Titian's Entombment of Christ

Titian (Tiziano Vecellio) was undisputedly one of the great masters of the Venetian Italian Renaissance in the 16th century.  He studied under two other great masters: Bellini and Giorgione, and built on the skills he learned to become the most influential painter to come out of the Venetian school.  Titian became the official painter of the Venetian Republic in 1516.


 The Entombment of Christ, Titian, The Louvre, 1523-26

One of Titian's most significant contributions to painting was his style of brushwork.  Titian broke from the tradition of meticulously painting every minute detail from life, instead using expressive bold strokes and dots of color to create illusions, which captured reality.  His technique revolutionized painting in the 16th century.  Another thing he was known for were his sophisticated mathematical compositions within his works, breaking from earlier more symmetrical paintings.

The Entombment of Christ was a work which embodied the new harmony of the Renaissance.  In this composition the figures are placed with a mathematical precision forming two isosceles triangles within the painting.  The curving shapes of several others then enhance these triangular shapes. This emphasizes the harmonious proportions that were used in ancient Greek art and revived in the Renaissance.  His use of mathematics within the work draws the eye of the viewer into the action taking place. 

 Death of Meleager, Roman sarcophagus lid, marble, The Louvre, c-180 AD
photo- © user Mbzt / public domain, via Wikimedia Commons

The Entombment of Christ is a relatively early work in Titian's sixty-eight year career as an artist.  Frederick Hartt in his History of Italian Renaissance Art wrote of this work:

            "The pose of Christ is borrowed from that of the dead Meleager carried from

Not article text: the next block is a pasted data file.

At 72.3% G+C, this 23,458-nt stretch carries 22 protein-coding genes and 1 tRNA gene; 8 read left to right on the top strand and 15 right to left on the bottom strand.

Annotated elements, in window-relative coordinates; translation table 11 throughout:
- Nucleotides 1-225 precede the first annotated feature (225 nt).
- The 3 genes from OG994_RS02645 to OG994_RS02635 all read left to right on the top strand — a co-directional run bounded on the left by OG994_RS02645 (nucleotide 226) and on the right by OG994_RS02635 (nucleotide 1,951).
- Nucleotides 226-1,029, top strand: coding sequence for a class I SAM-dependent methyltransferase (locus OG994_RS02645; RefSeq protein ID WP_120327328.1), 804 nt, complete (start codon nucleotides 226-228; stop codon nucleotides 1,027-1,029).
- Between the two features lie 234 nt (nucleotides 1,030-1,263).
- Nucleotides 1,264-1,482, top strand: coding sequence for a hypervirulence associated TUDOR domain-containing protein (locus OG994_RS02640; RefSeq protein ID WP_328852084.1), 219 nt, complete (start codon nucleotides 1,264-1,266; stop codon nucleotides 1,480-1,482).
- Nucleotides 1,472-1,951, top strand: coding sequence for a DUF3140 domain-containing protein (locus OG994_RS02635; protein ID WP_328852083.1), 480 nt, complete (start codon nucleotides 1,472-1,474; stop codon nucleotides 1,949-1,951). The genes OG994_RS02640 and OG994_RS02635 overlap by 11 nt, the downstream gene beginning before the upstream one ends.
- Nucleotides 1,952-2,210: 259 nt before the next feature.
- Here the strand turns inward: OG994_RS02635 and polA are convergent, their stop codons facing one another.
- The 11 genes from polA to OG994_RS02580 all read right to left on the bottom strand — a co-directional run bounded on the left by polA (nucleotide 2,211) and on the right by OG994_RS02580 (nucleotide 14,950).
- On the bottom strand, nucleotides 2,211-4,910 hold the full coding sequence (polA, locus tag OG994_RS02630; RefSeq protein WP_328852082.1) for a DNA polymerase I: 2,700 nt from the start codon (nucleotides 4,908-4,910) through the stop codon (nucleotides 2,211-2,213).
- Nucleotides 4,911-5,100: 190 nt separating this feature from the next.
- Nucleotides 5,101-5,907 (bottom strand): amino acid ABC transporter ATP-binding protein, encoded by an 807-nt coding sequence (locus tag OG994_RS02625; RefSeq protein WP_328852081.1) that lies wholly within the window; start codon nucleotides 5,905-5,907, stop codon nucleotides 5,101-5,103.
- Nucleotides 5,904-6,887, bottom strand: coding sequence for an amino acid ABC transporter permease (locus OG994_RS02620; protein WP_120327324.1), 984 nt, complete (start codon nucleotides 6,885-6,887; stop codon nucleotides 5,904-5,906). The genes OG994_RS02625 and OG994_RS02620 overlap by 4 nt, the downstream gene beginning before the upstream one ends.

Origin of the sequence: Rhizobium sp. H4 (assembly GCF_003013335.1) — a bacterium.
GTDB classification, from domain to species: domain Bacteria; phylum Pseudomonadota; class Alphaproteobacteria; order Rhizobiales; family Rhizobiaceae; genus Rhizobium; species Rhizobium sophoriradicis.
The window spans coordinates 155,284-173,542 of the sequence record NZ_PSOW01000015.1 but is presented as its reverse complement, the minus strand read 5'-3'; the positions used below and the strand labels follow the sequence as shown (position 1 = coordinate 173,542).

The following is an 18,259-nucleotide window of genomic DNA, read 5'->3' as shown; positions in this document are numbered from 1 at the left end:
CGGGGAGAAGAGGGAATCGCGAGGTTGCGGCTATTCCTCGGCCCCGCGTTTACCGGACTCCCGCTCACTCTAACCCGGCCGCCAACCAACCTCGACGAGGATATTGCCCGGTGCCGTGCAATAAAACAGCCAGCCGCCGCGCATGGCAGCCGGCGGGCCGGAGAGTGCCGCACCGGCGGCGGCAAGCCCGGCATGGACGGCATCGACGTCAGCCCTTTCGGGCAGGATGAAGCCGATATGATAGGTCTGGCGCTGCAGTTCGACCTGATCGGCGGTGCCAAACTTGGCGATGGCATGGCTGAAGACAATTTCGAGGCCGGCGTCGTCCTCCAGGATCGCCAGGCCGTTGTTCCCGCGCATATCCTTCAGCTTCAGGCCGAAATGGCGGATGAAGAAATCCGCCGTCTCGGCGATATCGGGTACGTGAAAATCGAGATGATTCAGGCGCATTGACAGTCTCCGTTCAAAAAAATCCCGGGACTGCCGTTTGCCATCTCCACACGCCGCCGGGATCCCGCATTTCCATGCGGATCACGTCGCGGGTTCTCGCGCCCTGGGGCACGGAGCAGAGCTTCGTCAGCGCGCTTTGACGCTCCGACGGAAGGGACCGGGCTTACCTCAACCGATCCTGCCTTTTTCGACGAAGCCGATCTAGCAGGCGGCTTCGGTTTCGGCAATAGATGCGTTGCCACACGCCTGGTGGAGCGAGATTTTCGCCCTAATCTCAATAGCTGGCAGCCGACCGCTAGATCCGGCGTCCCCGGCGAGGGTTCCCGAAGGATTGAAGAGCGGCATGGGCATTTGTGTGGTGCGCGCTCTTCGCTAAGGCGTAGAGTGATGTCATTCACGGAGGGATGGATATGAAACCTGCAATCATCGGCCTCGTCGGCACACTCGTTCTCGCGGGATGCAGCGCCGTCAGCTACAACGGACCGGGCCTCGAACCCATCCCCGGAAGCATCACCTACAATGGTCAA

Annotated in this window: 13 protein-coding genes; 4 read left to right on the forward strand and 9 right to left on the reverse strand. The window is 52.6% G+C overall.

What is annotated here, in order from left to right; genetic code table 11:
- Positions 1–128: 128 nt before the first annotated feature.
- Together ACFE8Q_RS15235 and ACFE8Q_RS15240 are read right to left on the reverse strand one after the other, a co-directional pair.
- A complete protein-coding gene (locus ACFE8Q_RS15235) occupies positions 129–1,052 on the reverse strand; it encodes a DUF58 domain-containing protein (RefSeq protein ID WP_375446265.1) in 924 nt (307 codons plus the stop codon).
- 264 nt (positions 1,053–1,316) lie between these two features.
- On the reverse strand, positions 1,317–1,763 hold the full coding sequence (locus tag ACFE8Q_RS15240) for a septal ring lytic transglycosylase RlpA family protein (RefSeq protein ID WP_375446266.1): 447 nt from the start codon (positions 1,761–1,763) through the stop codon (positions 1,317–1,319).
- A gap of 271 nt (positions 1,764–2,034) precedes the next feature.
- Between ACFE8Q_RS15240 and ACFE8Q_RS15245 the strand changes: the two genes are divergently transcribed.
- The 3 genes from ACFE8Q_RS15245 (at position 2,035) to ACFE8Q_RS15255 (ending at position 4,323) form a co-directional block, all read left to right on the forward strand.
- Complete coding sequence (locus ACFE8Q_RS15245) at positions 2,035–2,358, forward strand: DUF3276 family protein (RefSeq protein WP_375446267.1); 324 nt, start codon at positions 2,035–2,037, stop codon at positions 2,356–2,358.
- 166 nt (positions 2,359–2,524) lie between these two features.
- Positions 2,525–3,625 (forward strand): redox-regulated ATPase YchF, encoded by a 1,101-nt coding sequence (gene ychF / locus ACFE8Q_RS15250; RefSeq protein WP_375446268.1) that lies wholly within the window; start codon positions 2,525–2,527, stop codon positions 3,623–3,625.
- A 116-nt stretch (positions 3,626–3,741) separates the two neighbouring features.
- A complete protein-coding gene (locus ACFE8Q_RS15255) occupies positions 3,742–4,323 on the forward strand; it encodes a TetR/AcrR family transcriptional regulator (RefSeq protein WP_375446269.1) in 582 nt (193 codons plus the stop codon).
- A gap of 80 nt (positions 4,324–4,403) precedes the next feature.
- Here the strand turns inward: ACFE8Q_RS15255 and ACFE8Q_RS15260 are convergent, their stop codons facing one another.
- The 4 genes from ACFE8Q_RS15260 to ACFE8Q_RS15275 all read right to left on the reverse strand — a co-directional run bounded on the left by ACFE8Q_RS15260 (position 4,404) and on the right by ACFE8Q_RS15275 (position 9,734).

the boar hunt in a well-known group of Roman sarcophagus reliefs."*


I am not certain if the example of the Roman sarcophagus from the Louvre (shown above) is the specific work that influenced Titian.  Even if it was not, it does help illustrate the idea of placing figures within a composition using mathematical arrangement which was common in antiquity.

Pesaro Madonna, Titian, Sta. Maria Gloriosa dei Frari, 1519-26

Another early example of this type of composition can be seen in the Pesaro Madonna, shown above.  This work also breaks from the perfect symmetry of the High Renaissance to give us a new type of interesting arrangement of form.  Again the various sets of figures are arranged in a triangular form.


As I stated in my blog post on Chartres Cathedral, the triangle was the number of divinity.  This can be seen in the Trinity and in Christian art and architecture is repeated many times over: the trefoil in Gothic architecture, tripartite naves, figures grouped into three, etc.


The Pesaro Madonna (so named as it was commissioned for the Pesaro family) rearragnes the standard frontal Madonna and Child portrait so as better to create depth, move the viewers eye through the painting and pull the viewer into this divine space.  In this Titian uses his trademark brushwork and coloring.

These are just two examples of painting from Titian who created hundreds throughout his long painting career.  He was nearly 90 when he died and continued to use the triangle in his compositions up until his final painting of the Pieta which he began for his own tomb.




*Hartt, Frederick. History of Italian Renaissance Art. 4th edition, New York: Harry N. Abrams Inc. Publishers, 1994. p. 591.

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